The Cultural Ambassador Princess Wencheng (Part 1)

Tang Taizong accepted Songtsan Gambo’s request and selected a daughter from his clan to be appointed as Princess Wencheng. (Image:  Secret China)
Tang Taizong accepted Songtsan Gambo’s request and selected a daughter from his clan to be appointed as Princess Wencheng. (Image: Secret China)

In the 7th century A.D., Tibetan prince Songtsan Gambo became the successor to the Tibetan royal throne. After unifying many tribes, he established a strong kingdom around the capital of Lhasa.

In the 12th year of Emperor Taizong’s reign, Song Zanganbu led the Tibetan army to attack Sichuan in western China. The emperor sent General Hou Jun to repel the invasion; his troops brought Tibet under their control. The defeated Songtsan Gambo had to bow down to the court and pleaded guilty for his aggression. He even proposed the establishment of marital ties as an expression of loyalty to the Chinese Tang Dynasty.

Emperor Taizong accepted Songtsan Gambo’s request. He selected a daughter from his clan and appointed her Princess Wencheng (文成公主), a title meaning “establishing culture.” Wencheng was the daughter of an aristocratic family. She was dignified, mature, and literate, reading poetry since childhood. Though apprehensive about life in the faraway land of Tibet, she was also filled with curiosity, so she accepted the proposal. One winter, Princess Wencheng left for Tibet, escorted by a large troupe of attendants and guards.

In the 7th century AD, Qizong Nongtsan, also known as Songtsan Gambo, became the successor of the Tubo kingdom. (Image: via pixabay / CC0 1.0)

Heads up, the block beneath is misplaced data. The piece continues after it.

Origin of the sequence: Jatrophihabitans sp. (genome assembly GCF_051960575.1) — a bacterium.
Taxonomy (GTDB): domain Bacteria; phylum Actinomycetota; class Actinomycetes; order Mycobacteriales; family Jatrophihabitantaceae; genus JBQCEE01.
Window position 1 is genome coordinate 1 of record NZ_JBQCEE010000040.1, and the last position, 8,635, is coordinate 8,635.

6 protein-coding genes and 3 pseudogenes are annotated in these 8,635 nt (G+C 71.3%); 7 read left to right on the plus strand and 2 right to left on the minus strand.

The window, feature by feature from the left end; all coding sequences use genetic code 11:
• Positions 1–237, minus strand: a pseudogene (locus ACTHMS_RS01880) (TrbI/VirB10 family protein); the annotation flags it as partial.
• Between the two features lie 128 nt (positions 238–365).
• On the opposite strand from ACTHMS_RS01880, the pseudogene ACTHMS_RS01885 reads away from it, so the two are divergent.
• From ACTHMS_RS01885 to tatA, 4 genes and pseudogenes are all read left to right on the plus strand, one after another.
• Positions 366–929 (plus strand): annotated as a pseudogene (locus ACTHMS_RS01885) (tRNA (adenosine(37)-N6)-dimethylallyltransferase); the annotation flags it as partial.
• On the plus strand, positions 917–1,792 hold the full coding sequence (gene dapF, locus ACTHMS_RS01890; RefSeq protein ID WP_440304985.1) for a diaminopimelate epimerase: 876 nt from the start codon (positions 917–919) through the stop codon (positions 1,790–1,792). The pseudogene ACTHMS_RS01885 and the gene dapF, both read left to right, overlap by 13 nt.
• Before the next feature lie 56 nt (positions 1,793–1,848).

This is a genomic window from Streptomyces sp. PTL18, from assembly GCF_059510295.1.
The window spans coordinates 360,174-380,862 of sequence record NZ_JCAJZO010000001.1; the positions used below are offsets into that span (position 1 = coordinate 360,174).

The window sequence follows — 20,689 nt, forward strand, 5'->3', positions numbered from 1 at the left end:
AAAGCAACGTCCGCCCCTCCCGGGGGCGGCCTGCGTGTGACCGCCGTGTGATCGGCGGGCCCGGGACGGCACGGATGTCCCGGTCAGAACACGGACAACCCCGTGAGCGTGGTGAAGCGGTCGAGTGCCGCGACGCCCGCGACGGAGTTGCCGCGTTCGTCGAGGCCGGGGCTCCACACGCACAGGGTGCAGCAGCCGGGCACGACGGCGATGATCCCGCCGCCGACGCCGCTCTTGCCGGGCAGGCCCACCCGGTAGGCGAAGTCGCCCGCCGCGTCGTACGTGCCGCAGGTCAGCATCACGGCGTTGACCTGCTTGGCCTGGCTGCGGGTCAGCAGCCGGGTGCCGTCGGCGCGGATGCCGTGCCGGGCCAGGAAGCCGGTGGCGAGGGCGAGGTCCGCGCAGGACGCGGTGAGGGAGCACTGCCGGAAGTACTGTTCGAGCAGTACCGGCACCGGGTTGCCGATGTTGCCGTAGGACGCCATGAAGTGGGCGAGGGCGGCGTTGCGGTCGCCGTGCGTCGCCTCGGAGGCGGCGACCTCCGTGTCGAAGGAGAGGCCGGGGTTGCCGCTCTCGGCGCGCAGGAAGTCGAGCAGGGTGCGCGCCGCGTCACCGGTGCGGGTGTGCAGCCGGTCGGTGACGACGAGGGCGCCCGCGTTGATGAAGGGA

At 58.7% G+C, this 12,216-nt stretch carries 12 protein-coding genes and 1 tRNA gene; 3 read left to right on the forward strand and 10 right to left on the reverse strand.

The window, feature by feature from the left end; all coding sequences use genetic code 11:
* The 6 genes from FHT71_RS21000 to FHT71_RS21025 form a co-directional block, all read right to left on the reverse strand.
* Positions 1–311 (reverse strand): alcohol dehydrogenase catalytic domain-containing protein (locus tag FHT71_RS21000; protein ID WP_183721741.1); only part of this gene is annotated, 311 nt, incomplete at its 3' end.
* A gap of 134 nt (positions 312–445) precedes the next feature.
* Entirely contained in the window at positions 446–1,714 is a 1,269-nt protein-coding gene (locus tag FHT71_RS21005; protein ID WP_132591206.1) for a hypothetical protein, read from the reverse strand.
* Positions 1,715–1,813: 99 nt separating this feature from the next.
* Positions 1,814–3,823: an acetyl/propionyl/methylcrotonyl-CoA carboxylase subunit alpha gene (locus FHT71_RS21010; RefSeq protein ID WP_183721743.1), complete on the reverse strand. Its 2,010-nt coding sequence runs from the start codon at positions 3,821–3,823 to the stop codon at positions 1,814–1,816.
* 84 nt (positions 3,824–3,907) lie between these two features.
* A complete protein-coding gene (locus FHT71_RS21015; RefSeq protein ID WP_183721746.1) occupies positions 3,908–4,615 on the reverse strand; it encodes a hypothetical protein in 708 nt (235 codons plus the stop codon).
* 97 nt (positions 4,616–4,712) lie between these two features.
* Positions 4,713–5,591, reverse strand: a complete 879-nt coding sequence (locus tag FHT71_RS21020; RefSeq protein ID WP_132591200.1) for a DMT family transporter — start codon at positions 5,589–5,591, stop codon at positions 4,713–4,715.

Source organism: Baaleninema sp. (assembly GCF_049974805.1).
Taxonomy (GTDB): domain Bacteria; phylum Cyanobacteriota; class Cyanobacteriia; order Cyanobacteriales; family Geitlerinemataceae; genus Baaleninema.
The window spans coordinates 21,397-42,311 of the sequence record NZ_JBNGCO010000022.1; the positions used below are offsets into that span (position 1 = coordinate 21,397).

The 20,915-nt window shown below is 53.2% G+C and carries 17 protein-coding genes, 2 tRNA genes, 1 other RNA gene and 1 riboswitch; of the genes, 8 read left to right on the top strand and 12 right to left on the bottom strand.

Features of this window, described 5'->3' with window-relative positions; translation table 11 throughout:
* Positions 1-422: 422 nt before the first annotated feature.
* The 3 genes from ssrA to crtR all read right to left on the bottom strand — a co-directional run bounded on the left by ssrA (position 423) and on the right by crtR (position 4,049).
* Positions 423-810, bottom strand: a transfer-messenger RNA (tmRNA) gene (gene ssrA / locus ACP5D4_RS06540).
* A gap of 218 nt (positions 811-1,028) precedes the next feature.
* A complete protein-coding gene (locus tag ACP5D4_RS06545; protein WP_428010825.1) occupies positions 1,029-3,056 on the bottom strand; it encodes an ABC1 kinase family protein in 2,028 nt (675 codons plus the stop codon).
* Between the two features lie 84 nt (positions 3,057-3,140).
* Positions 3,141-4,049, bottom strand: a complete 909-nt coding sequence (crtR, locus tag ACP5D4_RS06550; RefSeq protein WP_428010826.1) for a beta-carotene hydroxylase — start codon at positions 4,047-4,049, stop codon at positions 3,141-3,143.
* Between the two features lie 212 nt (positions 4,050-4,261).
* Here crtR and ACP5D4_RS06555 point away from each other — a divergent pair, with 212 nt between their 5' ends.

In the 7th century A.D., Tibetan prince Songtsan Gambo became the successor of the Tibetan royal throne. (Image: via pixabay / CC0 1.0)

It took over a month for the procession to travel from the Tang imperial capital at Chang’an to Tibet. In addition to her sizeable dowry, Wencheng’s soldiers also carried a large number of books, musical instruments, cymbals, and grain seeds. Among her servants were a team of scribes, musicians, and agricultural technicians. They were, in effect, on a cultural mission.

Leading his soldiers personally, Songtsan Gambo went to Heyuan to meet the princess and her entourage. The Tibetan king was immediately smitten when he saw the princess’s delicate and feminine features, which contrasted with the sturdier looks of the local women. Wencheng, for her part, found Songtsan Gambo primitive and rough, but when she took note of his tall build, strong body, and valiant personality, which he expressed through a bold temperament, the princess rejoiced to herself that she was marrying a good husband.

Tibetan King Srongtsong Gampo and his wives, Princess Bhrikuti of Nepal (left) and Princess Wencheng of China (right). (Image: wikimedia / CC0 1.0)

Tibetan King Songtsan Gampo and his wives, Princess Bhrikuti of Nepal (left) and Princess Wencheng of China (right). (Image: wikimedia / CC0 1.0)

Escorted by the two military units, Princess Wencheng and Songtsan Gambo entered the city of Lhasa together for the grand wedding, which was held in accordance with the etiquette of the Han people. The people of Lhasa sang and danced to celebrate the great occasion.

Songtsan Gambo said to his entourage: “For my father and my entire clan, there is no precedent for such a marital alliance to a mighty country. Today, it is my great fortune to marry a princess of the Tang empire, so I have decided to build a magnificent palace for her to show our children.”

Soon, a beautiful palace was built, and everything inside looked magnificent. The interior was modeled to mirror the palaces of the Tang Dynasty, which the king hoped would help Wencheng settle into her new home and alleviate her homesickness. To show his closeness to her, Songtsan Gambo took off the leather jacket that he was fond of wearing and changed into the silken Tang robe that the princess sewed for him personally. He also began to learn the Chinese language. In this way, the inter-ethnic couple began their new life together with harmony and respect.

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